“There is a big incentive to keep your career going,” Strudwick said. “An extra five years at the back end of your career sets up the modern footballer for a very, very comfortable future.”


In the case of Ronaldo, a remarkable career that has seen him win five Ballon d’Or awards for the best player in the world is no accident, according to Thornley.

They worked together at United, where Ronaldo won the first of his five Champions League titles.

“Ronaldo just had that mentality where he was just wanting to be the best at everything,” Thornley said. “He wanted to be the best player in the world from the second he turned up there. He was just one of those lads that you knew he would do whatever it took to be that person, and he did and he proved it.”



Kunle Solaja is the author of landmark books on sports and journalism as well as being a multiple award-winning journalist and editor of long standing. He is easily Nigeria’s foremost soccer diarist and Africa's most capped FIFA World Cup journalist, having attended all FIFA World Cup finals from Italia ’90 to Qatar 2022. He was honoured at the Qatar 2022 World Cup by FIFA and AIPS.

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EURO 2024

‘A superstar is born’ – Yamal’s history making moment of ‘genius’



BY GARY ROSE, BBC Sport journalist at Allianz Arena

Every so often, a goal is scored at a European Championship that stands the test of time. It is remembered, replayed, and talked about for decades.

Marco van Basten’s angled volley at Euro 1988 is one. Paul Gascoigne’s individual run and finish at Euro 1996 is another, as is Karel Poborsky’s chip at the same tournament.

Lamine Yamal’s history making goal for Spain against France in the semi-finals of Euro 2024 can be added to the list.

With Spain trailing 1-0, Yamal curled a brilliant strike from outside the box into the top corner to send him into the history books.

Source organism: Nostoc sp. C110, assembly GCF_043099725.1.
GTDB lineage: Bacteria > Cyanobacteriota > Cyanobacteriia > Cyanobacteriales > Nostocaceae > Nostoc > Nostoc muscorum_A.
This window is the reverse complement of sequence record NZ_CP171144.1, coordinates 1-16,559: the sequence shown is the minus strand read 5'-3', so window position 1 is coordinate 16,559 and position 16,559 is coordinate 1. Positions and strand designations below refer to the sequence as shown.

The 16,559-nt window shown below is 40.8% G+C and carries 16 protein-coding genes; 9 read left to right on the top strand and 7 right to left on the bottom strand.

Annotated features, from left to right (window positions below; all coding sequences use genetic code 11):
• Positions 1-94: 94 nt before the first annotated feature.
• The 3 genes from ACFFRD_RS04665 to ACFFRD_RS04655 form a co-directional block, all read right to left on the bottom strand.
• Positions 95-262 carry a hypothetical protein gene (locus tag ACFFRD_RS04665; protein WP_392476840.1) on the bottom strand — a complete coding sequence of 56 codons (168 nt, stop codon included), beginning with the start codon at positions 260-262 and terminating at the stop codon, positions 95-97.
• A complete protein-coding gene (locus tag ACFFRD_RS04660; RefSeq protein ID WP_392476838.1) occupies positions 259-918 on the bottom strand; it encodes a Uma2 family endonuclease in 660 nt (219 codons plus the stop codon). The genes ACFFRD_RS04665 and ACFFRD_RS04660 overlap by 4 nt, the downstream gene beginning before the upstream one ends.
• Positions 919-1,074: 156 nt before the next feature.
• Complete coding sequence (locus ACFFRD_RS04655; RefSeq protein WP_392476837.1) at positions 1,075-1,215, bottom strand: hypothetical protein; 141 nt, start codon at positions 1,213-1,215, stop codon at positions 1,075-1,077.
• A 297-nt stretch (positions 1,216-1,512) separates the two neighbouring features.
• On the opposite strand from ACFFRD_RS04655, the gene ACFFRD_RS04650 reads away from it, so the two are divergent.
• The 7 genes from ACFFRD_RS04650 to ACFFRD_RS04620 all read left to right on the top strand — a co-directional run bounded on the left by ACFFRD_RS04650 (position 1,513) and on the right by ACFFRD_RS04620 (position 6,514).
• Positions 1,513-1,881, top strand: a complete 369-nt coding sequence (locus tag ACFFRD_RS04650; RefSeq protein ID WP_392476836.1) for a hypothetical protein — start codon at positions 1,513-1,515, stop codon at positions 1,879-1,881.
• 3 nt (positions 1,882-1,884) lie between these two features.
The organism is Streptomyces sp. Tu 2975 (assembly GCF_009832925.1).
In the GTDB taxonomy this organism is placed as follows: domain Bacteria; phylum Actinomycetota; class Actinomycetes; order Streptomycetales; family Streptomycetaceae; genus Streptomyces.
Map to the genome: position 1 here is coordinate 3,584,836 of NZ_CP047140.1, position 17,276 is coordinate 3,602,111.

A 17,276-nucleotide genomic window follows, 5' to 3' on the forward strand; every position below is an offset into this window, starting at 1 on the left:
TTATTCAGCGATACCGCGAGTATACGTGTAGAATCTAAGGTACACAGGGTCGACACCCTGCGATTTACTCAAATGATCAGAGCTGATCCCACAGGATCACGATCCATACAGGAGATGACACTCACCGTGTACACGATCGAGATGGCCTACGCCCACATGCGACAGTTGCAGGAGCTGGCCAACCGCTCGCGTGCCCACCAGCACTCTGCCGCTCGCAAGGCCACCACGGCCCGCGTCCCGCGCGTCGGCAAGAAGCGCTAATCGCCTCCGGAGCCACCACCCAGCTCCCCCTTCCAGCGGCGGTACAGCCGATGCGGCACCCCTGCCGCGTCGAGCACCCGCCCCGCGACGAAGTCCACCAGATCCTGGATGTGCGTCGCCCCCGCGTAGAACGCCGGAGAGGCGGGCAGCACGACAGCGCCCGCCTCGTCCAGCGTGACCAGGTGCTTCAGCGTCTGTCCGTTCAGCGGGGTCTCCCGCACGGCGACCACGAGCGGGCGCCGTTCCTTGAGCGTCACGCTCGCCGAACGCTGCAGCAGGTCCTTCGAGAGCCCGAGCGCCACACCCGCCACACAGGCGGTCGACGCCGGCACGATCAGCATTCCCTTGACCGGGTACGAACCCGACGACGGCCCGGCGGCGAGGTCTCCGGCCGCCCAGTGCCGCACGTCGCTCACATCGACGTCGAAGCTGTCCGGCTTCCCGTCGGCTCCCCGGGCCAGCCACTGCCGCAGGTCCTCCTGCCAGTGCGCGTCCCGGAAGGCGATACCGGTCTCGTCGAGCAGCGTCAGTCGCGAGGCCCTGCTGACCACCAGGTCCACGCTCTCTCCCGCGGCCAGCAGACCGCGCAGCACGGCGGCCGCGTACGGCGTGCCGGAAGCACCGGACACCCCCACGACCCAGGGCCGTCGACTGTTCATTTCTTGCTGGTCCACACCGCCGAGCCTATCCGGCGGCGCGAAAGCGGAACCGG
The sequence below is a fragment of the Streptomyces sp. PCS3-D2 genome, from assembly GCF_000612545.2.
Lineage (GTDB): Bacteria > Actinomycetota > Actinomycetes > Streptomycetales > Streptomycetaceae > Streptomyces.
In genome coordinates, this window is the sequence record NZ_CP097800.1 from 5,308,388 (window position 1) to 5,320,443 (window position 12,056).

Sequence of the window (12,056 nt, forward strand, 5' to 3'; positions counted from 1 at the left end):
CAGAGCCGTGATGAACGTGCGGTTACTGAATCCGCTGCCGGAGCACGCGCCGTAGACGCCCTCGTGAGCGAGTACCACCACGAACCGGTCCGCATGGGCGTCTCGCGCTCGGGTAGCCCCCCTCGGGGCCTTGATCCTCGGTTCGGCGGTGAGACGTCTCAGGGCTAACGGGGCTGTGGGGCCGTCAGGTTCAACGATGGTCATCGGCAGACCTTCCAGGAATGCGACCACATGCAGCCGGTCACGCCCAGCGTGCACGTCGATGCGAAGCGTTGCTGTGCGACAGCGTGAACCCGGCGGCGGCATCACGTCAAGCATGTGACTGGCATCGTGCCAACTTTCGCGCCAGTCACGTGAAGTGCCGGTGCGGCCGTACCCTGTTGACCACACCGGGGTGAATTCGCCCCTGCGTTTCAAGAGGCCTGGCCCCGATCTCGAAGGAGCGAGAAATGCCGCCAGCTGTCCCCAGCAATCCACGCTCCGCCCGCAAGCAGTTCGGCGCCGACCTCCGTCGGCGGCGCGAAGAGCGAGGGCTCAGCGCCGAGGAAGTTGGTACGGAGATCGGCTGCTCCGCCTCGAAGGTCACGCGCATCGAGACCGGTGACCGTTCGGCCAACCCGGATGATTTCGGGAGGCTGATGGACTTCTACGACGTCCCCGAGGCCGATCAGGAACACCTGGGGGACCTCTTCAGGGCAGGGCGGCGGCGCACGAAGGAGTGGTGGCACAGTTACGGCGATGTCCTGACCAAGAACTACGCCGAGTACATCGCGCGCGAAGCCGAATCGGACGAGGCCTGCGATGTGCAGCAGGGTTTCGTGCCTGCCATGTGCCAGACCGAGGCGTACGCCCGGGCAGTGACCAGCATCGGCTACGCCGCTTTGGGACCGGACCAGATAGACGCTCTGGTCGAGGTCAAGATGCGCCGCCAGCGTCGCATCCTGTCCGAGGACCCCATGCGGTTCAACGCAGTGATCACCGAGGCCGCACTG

At 16 years and 362 days he became the youngest man to score in the tournament’s history – and had those watching left in awe.

“A superstar is born,” former England striker Gary Lineker said on BBC One. “It was the moment of the match, possibly the moment of the tournament.”

“Just incredible,” added ex-England striker Alan Shearer. “We’ve been talking about him all tournament and saying what a ridiculously young age it is.

“To do that, it’s just outrageous.”

The goal, which had fans inside the Allianz Arena and around the world gasping as it was replayed in slow motion, was all the more impressive because of its timing.


This was at 1-0 down in the semi-final of a major tournament. It was a high-pressure moment, but one he handled effortlessly.

At no stage in the build-up to the heavyweight contest did Yamal show signs of nerves.

He was smiling and joking with his team-mates on the pitch in the hours before kick-off, and carried that confidence into his performance.

“We saw a touch of genius,” Spain boss Luis de la Fuente said of Yamal’s goal.

“We all need to take care of him. I would like him to work with the same humility and keep his feet on the ground, to keep learning.


“He looks like a much more experienced player to be honest. I celebrate that he is in our team, that he is Spanish.

“We count on him and hopefully we can enjoy him for years to come.”


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EURO 2024

‘Beginning of two legends’: Photos of Messi and baby Lamine Yamal resurface



Messi and Yamal's mum

In 2007, a young Lionel Messi posed for photos with a baby in the dressing room of the Camp Nou in Barcelona for a charity calendar photoshoot.

Messi, who was 20, was already making a name for himself and would go on to become arguably the greatest of all time.

But little did the photographer know that the baby would also make waves in international football less than 17 years later.

Messi was bathing Lamine Yamal – the 16-year-old who is taking the European Championships by storm.

Lamine Yamal as a baby with Lionel Messi in 2007

His goal against France in the semi-final on Tuesday is one that will be talked about for decades.


At 16 years and 362 days, the strike also made him the youngest man to score in the tournament’s history.

The long-forgotten photo of Messi and Yamal resurfaced after Yamal’s father posted it on Instagram last week with the text: “The beginning of two legends.”